To the Editor:
R. J. Herrnstein’s article, “In Defense of Intelligence Tests” [February], is the best discussion of the IQ testing controversy that I have yet seen in any popular publication. One technical point he raises struck me; this concerns his paraphrase of Arthur Jensen’s argument that a substantial degree of genetic determination of intelligence implies that “individual differences in scholastic achievement [are] bound to be relatively hard, though not necessarily impossible, to improve by simple remedies.” This is a courageous effort to summarize a very complicated matter in simple language. I would like, if I may, to expand upon this because it is widely misrepresented to the public, and its implications are central to any sensible discussion of IQ and educational policy.
The degree of a trait’s genetic determination is measured by what geneticists call its “heritability,” which is an index of how much of a trait’s deviation from the average value can be attributed to environment. . . . High heritability for IQ means that the spread in IQ’s can be attributed only in a modest degree to the existing spread in environments. There are three vital points to understand about this in drawing implications for policy:
- A finding of high IQ heritability means that overall variations in IQ cannot be significantly reduced by means of narrowing environmental variability to the average, that is, middle-class, environment. Since extending the middle-class cultural milieu to every child is the explicit motive behind most efforts at compensatory education, high IQ heritability does predict the lack of success of this kind of program, though not necessarily of all kinds, in reducing overall IQ and achievement differences. This does not mean that such programs should not be undertaken on other grounds. But it is foolish to justify them in terms of their supposedly beneficial effects on IQ.
- How heritable a trait will appear is critically dependent upon the particular environmental background against which it is measured. The same trait may appear highly heritable in one set of environmental circumstances and only weakly so in another. Thus the judgment that IQ can be influenced only minimally by environmental factors strictly applies only to the kinds of environmental variation that are already common. This does not foreclose the possibility of discovering new types of treatments that could raise IQ. Rather than implying the necessary futility of all efforts aimed at improving IQ, then, high IQ heritability suggests redirecting those efforts to examine novel forms of intervention.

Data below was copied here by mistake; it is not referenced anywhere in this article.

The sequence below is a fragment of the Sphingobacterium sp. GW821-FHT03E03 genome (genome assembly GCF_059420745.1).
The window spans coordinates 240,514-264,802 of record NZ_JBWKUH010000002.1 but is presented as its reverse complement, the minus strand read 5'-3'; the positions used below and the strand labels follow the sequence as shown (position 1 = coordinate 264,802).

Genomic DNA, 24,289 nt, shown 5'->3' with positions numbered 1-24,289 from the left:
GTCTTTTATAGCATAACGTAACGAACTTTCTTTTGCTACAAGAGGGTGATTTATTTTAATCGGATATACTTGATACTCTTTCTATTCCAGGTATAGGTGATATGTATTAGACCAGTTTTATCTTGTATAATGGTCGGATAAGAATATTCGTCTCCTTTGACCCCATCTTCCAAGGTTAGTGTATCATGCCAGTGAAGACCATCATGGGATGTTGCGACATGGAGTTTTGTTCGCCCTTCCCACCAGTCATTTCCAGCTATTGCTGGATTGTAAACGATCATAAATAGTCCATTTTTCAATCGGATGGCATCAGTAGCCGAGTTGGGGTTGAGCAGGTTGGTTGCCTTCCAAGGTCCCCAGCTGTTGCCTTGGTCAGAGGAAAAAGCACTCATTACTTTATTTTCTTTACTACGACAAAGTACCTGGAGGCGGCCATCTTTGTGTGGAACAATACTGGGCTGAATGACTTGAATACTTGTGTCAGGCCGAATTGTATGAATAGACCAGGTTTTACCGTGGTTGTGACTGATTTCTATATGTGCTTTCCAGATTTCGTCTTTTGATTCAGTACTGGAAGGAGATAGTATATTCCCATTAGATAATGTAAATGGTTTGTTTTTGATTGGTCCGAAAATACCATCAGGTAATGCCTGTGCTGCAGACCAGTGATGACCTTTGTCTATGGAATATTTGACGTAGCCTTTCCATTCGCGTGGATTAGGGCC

- The heritability statistics are inferred as an average for an entire population and hence may conceal rare instances where IQ is being greatly influenced by existing environmental factors. Thus high overall IQ heritability should not discourage the search among exceptional situations for potent environmental agents that, once identified, could be made the basis of deliberate remedial policies. Conversely, finding such occasional instances (and the popular literature is filled with claims of this nature) should not be interpreted as disproving high IQ heritability; as long as these instances are rare and concern only small numbers of children, they cannot invalidate the overall finding.